What is it about?

In British Columbia, clinicians are responsible for giving involuntary mental health patients information about their rights when they are admitted to the hospital. The Office of the Ombudsperson's investigation, published in 2019, found that patients were not consistently being told about their rights. One possible reason for this inconsistency is that there could be a conflict of interest: clinicians who think it's in a patient's best interest to stay in the hospital might not want to give the patient information that the patient could use to challenge their hospitalization. One of the Ombudsperson's recommendations was for the province to develop and implement a new service, independent of the hospital, that would give involuntary mental health patients information about their rights and help patients exercise those rights. In this study, the research team held focus groups with mental health clinicians, including nurses, social workers, occupational therapists, and others, who are responsible for giving patients rights information now and would have to work with providers of the independent rights advice service, if it is implemented. The research team asked the clinicians about how they felt about the possibility of an independent rights advice service. Clinicians' main concerns were that, with an external independent service, (a) patients may experience a delay in getting their rights information, (b) adding rights advisors might make an already chaotic admission process more complicated, and (c) more patients might challenge their hospitalization, leading to heavier administrative workload for clinical staff. But many clinicians believed that adding independent rights advisors would be positive. They would let focus on treatment and serve as a source of rights-related information for patients, families, and clinicians. Clinicians were comfortable with adding an independent rights service as long as their roles were clear. Clinicians would still be responsible for telling patients that they have rights, as soon as they are admitted. In other words, clinicians would still do rights notification. The independent rights advisors would give rights advice, which helps patients understand their rights and weigh their options based on their specific situations.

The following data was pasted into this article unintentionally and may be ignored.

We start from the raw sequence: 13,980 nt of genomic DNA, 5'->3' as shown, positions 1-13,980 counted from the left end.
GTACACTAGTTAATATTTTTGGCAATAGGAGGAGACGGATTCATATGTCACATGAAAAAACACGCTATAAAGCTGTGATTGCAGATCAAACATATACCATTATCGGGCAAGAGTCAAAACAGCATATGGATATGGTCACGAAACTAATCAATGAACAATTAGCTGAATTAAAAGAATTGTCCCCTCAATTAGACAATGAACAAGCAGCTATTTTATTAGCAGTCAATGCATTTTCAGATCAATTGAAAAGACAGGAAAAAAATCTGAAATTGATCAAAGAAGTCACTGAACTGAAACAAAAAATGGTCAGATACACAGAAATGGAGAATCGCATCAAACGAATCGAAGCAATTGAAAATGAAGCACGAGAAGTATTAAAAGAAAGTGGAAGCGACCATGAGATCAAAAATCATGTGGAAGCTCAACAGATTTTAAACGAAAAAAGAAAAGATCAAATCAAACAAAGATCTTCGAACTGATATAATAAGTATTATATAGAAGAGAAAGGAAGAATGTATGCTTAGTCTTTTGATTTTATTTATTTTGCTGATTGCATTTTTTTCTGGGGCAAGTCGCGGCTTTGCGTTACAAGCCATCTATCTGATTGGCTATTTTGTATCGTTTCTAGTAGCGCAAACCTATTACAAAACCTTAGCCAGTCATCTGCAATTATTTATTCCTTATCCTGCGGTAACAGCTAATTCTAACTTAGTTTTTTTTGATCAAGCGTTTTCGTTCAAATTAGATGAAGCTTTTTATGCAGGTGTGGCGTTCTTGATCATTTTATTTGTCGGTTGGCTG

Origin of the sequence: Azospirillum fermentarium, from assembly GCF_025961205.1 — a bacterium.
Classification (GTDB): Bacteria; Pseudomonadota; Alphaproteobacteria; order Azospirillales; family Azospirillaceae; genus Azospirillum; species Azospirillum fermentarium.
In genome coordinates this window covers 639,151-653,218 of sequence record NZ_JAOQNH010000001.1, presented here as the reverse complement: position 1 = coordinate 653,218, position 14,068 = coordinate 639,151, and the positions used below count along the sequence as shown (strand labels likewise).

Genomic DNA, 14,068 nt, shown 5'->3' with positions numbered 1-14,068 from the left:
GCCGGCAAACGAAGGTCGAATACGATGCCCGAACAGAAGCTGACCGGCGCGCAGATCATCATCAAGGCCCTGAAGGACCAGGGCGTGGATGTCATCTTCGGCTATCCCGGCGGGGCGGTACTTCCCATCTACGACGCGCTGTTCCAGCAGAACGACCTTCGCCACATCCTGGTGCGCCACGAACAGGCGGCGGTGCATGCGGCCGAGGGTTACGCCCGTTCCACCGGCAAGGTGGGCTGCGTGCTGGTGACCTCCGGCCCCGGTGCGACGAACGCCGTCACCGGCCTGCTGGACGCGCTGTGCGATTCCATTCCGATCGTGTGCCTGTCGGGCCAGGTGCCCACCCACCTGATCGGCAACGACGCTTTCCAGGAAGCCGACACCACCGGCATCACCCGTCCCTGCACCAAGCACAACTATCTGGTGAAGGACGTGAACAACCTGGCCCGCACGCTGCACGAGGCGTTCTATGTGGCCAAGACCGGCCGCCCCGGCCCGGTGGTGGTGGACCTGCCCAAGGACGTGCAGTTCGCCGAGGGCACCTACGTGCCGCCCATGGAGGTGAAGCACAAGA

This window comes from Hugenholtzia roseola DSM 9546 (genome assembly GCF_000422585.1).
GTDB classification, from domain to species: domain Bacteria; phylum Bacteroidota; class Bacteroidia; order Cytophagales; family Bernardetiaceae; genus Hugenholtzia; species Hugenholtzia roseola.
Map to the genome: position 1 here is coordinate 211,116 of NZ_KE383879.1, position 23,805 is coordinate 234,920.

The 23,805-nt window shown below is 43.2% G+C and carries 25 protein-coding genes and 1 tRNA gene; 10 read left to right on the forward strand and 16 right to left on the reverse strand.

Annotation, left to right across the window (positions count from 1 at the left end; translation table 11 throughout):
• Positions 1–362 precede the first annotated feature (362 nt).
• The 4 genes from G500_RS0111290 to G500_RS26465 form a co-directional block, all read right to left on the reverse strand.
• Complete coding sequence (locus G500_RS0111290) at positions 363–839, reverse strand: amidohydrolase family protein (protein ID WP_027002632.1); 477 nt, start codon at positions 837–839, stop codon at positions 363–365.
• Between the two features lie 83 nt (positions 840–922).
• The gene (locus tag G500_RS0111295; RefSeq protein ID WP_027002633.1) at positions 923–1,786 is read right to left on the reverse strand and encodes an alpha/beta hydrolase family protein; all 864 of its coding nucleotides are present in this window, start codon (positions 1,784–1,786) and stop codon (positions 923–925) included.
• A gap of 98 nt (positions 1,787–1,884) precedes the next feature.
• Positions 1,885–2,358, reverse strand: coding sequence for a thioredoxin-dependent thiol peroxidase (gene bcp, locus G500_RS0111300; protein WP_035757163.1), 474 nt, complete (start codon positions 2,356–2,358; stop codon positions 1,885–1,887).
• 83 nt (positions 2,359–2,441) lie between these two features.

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Why is it important?

The province of British Columbia will develop and implement a new independent rights advice service. The service aims to help involuntary mental health patients understand their rights and exercise their rights, which can be an important part of supporting their autonomy and recovery. But because this service will have to work with clinicians who give mental health patients care, it's important to understand how clinicians feel about this change. Finding ways to support the clinicians' hopes for the service and to address their concerns can help the independent rights advice service and clinicians work together for the benefit of patients.

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This page is a summary of: A qualitative study of clinicians’ perspectives on independent rights advice for involuntary psychiatric patients in British Columbia, Canada, PLoS ONE, March 2021, PLOS,
DOI: 10.1371/journal.pone.0247268.
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